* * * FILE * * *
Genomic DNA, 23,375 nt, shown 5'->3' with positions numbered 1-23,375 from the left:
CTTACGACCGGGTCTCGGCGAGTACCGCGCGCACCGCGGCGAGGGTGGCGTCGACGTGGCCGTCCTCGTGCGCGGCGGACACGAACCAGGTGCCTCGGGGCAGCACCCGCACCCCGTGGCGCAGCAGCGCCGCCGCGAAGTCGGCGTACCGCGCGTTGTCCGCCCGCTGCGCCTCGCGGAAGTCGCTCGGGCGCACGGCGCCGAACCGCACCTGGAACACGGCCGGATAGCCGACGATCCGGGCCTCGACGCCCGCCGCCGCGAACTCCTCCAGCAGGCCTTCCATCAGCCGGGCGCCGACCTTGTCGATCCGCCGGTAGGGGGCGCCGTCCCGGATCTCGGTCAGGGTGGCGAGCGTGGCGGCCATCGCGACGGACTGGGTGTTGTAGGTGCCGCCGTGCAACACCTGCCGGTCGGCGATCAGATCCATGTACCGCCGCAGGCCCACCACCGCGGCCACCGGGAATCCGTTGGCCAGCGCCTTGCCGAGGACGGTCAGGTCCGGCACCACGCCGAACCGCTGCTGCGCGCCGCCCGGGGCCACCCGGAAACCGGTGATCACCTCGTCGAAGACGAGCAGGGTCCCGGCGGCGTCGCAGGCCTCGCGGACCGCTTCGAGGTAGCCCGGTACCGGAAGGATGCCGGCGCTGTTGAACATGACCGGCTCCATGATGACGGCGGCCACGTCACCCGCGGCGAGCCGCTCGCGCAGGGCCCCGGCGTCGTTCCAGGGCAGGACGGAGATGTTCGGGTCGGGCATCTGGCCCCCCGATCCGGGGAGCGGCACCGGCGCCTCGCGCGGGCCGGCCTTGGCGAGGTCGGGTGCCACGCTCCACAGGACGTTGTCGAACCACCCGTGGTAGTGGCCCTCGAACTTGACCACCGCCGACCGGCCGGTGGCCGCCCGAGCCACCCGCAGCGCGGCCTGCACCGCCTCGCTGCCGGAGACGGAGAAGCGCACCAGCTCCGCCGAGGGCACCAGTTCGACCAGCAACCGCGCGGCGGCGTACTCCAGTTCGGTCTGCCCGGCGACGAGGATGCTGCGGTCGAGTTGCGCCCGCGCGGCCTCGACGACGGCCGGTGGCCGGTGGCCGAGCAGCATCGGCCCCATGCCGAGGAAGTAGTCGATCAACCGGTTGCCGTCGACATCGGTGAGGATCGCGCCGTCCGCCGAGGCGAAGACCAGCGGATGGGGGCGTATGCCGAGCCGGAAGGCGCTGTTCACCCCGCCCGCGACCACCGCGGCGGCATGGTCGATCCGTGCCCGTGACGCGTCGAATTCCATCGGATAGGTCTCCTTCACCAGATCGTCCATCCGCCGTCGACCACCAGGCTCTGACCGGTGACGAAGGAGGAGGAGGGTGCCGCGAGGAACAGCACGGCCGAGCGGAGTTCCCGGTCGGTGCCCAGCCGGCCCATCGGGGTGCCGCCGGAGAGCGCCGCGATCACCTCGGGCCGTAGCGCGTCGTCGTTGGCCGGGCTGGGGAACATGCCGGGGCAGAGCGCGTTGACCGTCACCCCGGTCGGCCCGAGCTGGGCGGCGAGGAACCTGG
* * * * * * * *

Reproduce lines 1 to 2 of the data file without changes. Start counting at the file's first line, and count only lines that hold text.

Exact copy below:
Genomic DNA, 23,375 nt, shown 5'->3' with positions numbered 1-23,375 from the left:
CTTACGACCGGGTCTCGGCGAGTACCGCGCGCACCGCGGCGAGGGTGGCGTCGACGTGGCCGTCCTCGTGCGCGGCGGACACGAACCAGGTGCCTCGGGGCAGCACCCGCACCCCGTGGCGCAGCAGCGCCGCCGCGAAGTCGGCGTACCGCGCGTTGTCCGCCCGCTGCGCCTCGCGGAAGTCGCTCGGGCGCACGGCGCCGAACCGCACCTGGAACACGGCCGGATAGCCGACGATCCGGGCCTCGACGCCCGCCGCCGCGAACTCCTCCAGCAGGCCTTCCATCAGCCGGGCGCCGACCTTGTCGATCCGCCGGTAGGGGGCGCCGTCCCGGATCTCGGTCAGGGTGGCGAGCGTGGCGGCCATCGCGACGGACTGGGTGTTGTAGGTGCCGCCGTGCAACACCTGCCGGTCGGCGATCAGATCCATGTACCGCCGCAGGCCCACCACCGCGGCCACCGGGAATCCGTTGGCCAGCGCCTTGCCGAGGACGGTCAGGTCCGGCACCACGCCGAACCGCTGCTGCGCGCCGCCCGGGGCCACCCGGAAACCGGTGATCACCTCGTCGAAGACGAGCAGGGTCCCGGCGGCGTCGCAGGCCTCGCGGACCGCTTCGAGGTAGCCCGGTACCGGAAGGATGCCGGCGCTGTTGAACATGACCGGCTCCATGATGACGGCGGCCACGTCACCCGCGGCGAGCCGCTCGCGCAGGGCCCCGGCGTCGTTCCAGGGCAGGACGGAGATGTTCGGGTCGGGCATCTGGCCCCCCGATCCGGGGAGCGGCACCGGCGCCTCGCGCGGGCCGGCCTTGGCGAGGTCGGGTGCCACGCTCCACAGGACGTTGTCGAACCACCCGTGGTAGTGGCCCTCGAACTTGACCACCGCCGACCGGCCGGTGGCCGCCCGAGCCACCCGCAGCGCGGCCTGCACCGCCTCGCTGCCGGAGACGGAGAAGCGCACCAGCTCCGCCGAGGGCACCAGTTCGACCAGCAACCGCGCGGCGGCGTACTCCAGTTCGGTCTGCCCGGCGACGAGGATGCTGCGGTCGAGTTGCGCCCGCGCGGCCTCGACGACGGCCGGTGGCCGGTGGCCGAGCAGCATCGGCCCCATGCCGAGGAAGTAGTCGATCAACCGGTTGCCGTCGACATCGGTGAGGATCGCGCCGTCCGCCGAGGCGAAGACCAGCGGATGGGGGCGTATGCCGAGCCGGAAGGCGCTGTTCACCCCGCCCGCGACCACCGCGGCGGCATGGTCGATCCGTGCCCGTGACGCGTCGAATTCCATCGGATAGGTCTCCTTCACCAGATCGTCCATCCGCCGTCGACCACCAGGCTCTGACCGGTGACGAAGGAGGAGGAGGGTGCCGCGAGGAACAGCACGGCCGAGCGGAGTTCCCGGTCGGTGCCCAGCCGGCCCATCGGGGTGCCGCCGGAGAGCGCCGCGATCACCTCGGGCCGTAGCGCGTCGTCGTTGGCCGGGCTGGGGAACATGCCGGGGCAGAGCGCGTTGACCGTCACCCCGGTCGGCCCGAGCTGGGCGGCGAGGAACCTGG